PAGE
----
Bill seeks to expand successes of Charleston’s Meeting Street Schools

Story by VFutrell / February 24, 2019

By Seanna Adcox, The Post and Courier

COLUMBIA — A proposal allowing more “schools of innovation” in South Carolina is aimed at reproducing the successes of a public-private partnership started in Charleston five years ago, though teachers who oppose the idea see it as a path toward outright privatization.

One provision of House Speaker Jay Lucas’ massive proposal for transforming the state’s subpar K-12 system specifies that multiple public schools per district can get waivers from state laws and regulations as a way of providing “new, innovative, and more flexible ways of educating children.”

“This seems to be a way to privatize public schools instead of giving schools resources to improve,” the teachers’ advocacy group SC for Ed wrote to its 21,000 members.

Calls for reforming education intensified in the wake of The Post and Courier’s Minimally Adequate series in November, which laid out how gaping disparities have left students unprepared for college or work after high school, particularly in high-poverty schools.

But SC for Ed is pushing back hard against the bill Lucas introduced last month, insisting it lacks a “single passable section.”

State law, however, already allows school boards to create “schools of innovation.” It’s how Sherman Financial founder Ben Navarro launched the public-private concept at Meeting Street Elementary @ Brentwood, which opened in 2014 in a former North Charleston middle school known for its discipline problems, high turnover and horrendously low test results. The initiative spread to Spartanburg in 2016 and a second high-poverty elementary school in North Charleston last year.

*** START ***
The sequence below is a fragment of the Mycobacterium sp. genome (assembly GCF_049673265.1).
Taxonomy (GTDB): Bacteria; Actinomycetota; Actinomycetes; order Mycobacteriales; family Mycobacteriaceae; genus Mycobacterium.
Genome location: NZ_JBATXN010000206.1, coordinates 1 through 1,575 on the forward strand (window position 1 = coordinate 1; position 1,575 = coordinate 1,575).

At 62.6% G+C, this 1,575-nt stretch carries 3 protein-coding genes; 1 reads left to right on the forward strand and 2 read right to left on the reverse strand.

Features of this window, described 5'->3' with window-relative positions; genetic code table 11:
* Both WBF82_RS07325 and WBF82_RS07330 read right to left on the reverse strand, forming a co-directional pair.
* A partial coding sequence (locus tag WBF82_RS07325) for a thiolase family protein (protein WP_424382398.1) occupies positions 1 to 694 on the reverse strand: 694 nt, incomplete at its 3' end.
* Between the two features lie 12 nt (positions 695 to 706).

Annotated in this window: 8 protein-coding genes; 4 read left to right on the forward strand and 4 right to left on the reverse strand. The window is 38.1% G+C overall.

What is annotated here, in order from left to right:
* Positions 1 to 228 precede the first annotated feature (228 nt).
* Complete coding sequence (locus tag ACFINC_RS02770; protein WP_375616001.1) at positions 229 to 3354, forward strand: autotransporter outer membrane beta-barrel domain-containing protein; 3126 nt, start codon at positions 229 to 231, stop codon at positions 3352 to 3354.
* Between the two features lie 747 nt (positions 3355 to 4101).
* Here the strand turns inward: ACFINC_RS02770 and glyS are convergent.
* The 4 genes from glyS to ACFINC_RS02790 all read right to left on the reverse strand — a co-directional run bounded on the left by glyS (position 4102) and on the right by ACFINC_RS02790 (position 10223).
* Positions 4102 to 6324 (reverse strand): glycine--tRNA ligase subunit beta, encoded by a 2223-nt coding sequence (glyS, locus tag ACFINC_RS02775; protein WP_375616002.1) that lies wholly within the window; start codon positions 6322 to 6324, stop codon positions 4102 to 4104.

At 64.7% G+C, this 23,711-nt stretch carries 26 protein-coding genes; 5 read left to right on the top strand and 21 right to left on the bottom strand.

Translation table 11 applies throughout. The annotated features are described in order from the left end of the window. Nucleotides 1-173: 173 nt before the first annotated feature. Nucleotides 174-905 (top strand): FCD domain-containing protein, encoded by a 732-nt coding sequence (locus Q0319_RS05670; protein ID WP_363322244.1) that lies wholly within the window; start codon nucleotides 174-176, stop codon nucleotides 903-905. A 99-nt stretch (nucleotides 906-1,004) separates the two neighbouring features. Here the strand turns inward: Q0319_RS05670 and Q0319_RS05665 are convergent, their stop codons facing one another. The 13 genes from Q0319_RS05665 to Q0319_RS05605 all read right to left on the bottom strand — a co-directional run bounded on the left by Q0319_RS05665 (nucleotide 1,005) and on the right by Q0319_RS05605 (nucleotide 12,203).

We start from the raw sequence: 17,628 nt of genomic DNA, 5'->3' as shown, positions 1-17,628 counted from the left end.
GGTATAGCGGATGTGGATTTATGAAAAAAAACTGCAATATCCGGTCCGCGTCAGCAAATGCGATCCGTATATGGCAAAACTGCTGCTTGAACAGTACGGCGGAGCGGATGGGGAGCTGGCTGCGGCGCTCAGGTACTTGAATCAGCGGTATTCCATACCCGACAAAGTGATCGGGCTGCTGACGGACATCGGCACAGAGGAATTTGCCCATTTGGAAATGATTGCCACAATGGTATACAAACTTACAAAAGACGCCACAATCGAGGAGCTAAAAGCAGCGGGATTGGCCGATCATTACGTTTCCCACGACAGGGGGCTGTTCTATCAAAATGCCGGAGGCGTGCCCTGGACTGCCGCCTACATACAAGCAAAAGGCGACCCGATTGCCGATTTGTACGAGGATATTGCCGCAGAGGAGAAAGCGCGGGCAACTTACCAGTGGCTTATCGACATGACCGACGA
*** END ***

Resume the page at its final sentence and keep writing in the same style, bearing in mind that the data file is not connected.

All three are neighborhood public schools given millions of dollars in extra support from the charity that runs them.

But the attorney general’s office has interpreted the seven-year-old law as allowing only one such school per district. Lucas’ proposal would remove that inferred limit. Unlike charter schools, schools of innovation are created by the local district, and plans must receive supermajority approval of the school board, as well as approval by the state Board of Education.

Navarro, a billionaire appalled by the failings of South Carolina’s education system, is spending millions of his own money to prove students in generational poverty can be just as successful in the classroom as their more affluent peers.

“If the county could duplicate what Ben Navarro has done, we would be far better off,” said Dot Scott, president of the NAACP’s Charleston branch, which thanked Navarro with an education award two years ago. “Ben is my hero. I need some more heroes around the issue of educating all of these children.”